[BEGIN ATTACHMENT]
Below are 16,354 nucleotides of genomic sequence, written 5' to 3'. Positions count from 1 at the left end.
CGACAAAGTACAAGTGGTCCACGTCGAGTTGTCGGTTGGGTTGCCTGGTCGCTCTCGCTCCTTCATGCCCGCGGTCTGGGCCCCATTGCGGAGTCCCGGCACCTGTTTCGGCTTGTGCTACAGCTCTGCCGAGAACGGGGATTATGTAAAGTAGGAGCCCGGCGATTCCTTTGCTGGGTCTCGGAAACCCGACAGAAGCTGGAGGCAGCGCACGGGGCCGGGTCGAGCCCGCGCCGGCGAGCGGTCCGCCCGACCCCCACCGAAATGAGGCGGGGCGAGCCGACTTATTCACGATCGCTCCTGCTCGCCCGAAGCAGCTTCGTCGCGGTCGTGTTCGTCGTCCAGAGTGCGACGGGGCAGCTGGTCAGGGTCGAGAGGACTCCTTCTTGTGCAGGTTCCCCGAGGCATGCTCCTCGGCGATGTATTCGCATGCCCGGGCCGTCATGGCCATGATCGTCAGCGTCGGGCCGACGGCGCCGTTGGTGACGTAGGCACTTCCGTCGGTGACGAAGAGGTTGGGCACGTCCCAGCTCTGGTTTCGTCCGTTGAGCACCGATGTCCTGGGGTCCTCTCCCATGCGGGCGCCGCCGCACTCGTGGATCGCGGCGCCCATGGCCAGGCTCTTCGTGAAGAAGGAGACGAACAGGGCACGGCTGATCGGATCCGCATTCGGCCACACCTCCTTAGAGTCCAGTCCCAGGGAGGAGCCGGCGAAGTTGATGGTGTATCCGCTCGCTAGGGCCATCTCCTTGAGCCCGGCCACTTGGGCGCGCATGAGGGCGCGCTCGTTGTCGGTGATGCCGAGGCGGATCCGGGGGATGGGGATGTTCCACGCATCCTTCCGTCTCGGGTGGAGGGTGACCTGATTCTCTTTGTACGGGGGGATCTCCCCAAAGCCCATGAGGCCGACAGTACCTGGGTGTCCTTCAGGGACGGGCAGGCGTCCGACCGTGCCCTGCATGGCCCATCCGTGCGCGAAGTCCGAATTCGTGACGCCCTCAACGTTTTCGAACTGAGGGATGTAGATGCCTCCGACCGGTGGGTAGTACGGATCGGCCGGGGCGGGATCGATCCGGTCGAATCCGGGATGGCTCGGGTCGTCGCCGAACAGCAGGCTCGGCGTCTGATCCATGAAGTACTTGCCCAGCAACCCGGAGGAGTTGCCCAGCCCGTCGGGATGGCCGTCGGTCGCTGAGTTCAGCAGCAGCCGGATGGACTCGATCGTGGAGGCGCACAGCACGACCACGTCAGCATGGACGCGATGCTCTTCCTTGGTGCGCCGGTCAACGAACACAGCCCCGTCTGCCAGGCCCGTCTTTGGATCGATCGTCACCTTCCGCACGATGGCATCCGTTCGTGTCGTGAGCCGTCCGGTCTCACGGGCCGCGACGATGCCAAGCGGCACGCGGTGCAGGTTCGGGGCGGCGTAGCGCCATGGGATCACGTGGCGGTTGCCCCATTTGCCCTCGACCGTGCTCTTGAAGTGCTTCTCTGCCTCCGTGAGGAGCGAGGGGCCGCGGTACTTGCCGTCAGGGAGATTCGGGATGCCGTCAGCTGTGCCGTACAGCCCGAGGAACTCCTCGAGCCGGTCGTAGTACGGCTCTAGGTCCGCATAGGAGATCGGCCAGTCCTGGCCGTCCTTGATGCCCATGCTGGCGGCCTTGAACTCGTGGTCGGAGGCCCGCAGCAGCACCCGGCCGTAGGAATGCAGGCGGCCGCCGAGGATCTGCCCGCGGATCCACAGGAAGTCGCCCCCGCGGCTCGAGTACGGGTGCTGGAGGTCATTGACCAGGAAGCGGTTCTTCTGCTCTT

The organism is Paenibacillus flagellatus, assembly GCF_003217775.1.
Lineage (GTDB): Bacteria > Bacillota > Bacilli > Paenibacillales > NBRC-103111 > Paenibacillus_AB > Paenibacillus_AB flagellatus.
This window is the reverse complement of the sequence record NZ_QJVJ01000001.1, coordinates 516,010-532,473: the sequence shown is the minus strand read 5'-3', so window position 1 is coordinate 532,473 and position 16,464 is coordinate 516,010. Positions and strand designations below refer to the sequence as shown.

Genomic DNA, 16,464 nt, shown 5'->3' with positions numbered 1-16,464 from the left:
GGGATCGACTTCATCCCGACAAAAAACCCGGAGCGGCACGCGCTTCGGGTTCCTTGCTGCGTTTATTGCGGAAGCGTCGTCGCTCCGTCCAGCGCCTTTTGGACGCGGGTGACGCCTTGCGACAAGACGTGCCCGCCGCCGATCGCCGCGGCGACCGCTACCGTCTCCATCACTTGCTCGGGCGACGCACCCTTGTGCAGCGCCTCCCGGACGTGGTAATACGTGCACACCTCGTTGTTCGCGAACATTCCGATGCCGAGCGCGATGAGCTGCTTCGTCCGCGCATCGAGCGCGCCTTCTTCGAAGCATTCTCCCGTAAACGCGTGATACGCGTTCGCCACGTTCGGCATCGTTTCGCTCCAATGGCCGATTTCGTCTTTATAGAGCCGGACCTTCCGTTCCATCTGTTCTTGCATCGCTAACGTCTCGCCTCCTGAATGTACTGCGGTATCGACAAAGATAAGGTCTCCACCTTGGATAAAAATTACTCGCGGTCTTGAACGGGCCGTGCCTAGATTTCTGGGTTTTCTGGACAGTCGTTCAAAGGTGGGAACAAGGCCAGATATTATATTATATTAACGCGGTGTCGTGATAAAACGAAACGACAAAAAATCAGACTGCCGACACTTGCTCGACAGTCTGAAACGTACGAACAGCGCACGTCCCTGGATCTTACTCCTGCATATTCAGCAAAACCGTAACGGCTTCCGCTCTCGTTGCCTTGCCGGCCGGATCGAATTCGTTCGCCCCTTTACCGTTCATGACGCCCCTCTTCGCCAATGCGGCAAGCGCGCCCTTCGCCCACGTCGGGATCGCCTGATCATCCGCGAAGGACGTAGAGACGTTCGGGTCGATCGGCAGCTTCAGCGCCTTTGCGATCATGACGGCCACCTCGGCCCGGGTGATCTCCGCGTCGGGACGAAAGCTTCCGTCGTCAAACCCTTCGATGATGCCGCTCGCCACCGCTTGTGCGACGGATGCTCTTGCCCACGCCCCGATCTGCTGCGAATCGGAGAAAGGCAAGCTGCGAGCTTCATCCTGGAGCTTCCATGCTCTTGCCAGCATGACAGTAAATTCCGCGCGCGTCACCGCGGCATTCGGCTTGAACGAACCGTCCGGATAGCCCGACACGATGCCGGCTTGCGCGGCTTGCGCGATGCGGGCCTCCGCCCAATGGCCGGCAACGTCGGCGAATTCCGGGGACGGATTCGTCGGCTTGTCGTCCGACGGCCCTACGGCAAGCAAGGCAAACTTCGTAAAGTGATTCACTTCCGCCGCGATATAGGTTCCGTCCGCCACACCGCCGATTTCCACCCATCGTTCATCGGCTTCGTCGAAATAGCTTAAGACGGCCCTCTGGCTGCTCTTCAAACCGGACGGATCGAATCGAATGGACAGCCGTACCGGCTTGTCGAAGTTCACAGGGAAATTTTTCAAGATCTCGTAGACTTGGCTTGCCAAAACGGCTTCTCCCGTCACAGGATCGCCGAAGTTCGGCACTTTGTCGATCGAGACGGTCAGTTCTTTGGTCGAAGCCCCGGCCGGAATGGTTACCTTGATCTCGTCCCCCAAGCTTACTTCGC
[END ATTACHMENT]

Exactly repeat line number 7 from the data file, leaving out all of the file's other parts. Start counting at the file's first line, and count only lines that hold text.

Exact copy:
GGGATCGACTTCATCCCGACAAAAAACCCGGAGCGGCACGCGCTTCGGGTTCCTTGCTGCGTTTATTGCGGAAGCGTCGTCGCTCCGTCCAGCGCCTTTTGGACGCGGGTGACGCCTTGCGACAAGACGTGCCCGCCGCCGATCGCCGCGGCGACCGCTACCGTCTCCATCACTTGCTCGGGCGACGCACCCTTGTGCAGCGCCTCCCGGACGTGGTAATACGTGCACACCTCGTTGTTCGCGAACATTCCGATGCCGAGCGCGATGAGCTGCTTCGTCCGCGCATCGAGCGCGCCTTCTTCGAAGCATTCTCCCGTAAACGCGTGATACGCGTTCGCCACGTTCGGCATCGTTTCGCTCCAATGGCCGATTTCGTCTTTATAGAGCCGGACCTTCCGTTCCATCTGTTCTTGCATCGCTAACGTCTCGCCTCCTGAATGTACTGCGGTATCGACAAAGATAAGGTCTCCACCTTGGATAAAAATTACTCGCGGTCTTGAACGGGCCGTGCCTAGATTTCTGGGTTTTCTGGACAGTCGTTCAAAGGTGGGAACAAGGCCAGATATTATATTATATTAACGCGGTGTCGTGATAAAACGAAACGACAAAAAATCAGACTGCCGACACTTGCTCGACAGTCTGAAACGTACGAACAGCGCACGTCCCTGGATCTTACTCCTGCATATTCAGCAAAACCGTAACGGCTTCCGCTCTCGTTGCCTTGCCGGCCGGATCGAATTCGTTCGCCCCTTTACCGTTCATGACGCCCCTCTTCGCCAATGCGGCAAGCGCGCCCTTCGCCCACGTCGGGATCGCCTGATCATCCGCGAAGGACGTAGAGACGTTCGGGTCGATCGGCAGCTTCAGCGCCTTTGCGATCATGACGGCCACCTCGGCCCGGGTGATCTCCGCGTCGGGACGAAAGCTTCCGTCGTCAAACCCTTCGATGATGCCGCTCGCCACCGCTTGTGCGACGGATGCTCTTGCCCACGCCCCGATCTGCTGCGAATCGGAGAAAGGCAAGCTGCGAGCTTCATCCTGGAGCTTCCATGCTCTTGCCAGCATGACAGTAAATTCCGCGCGCGTCACCGCGGCATTCGGCTTGAACGAACCGTCCGGATAGCCCGACACGATGCCGGCTTGCGCGGCTTGCGCGATGCGGGCCTCCGCCCAATGGCCGGCAACGTCGGCGAATTCCGGGGACGGATTCGTCGGCTTGTCGTCCGACGGCCCTACGGCAAGCAAGGCAAACTTCGTAAAGTGATTCACTTCCGCCGCGATATAGGTTCCGTCCGCCACACCGCCGATTTCCACCCATCGTTCATCGGCTTCGTCGAAATAGCTTAAGACGGCCCTCTGGCTGCTCTTCAAACCGGACGGATCGAATCGAATGGACAGCCGTACCGGCTTGTCGAAGTTCACAGGGAAATTTTTCAAGATCTCGTAGACTTGGCTTGCCAAAACGGCTTCTCCCGTCACAGGATCGCCGAAGTTCGGCACTTTGTCGATCGAGACGGTCAGTTCTTTGGTCGAAGCCCCGGCCGGAATGGTTACCTTGATCTCGTCCCCCAAGCTTACTTCGC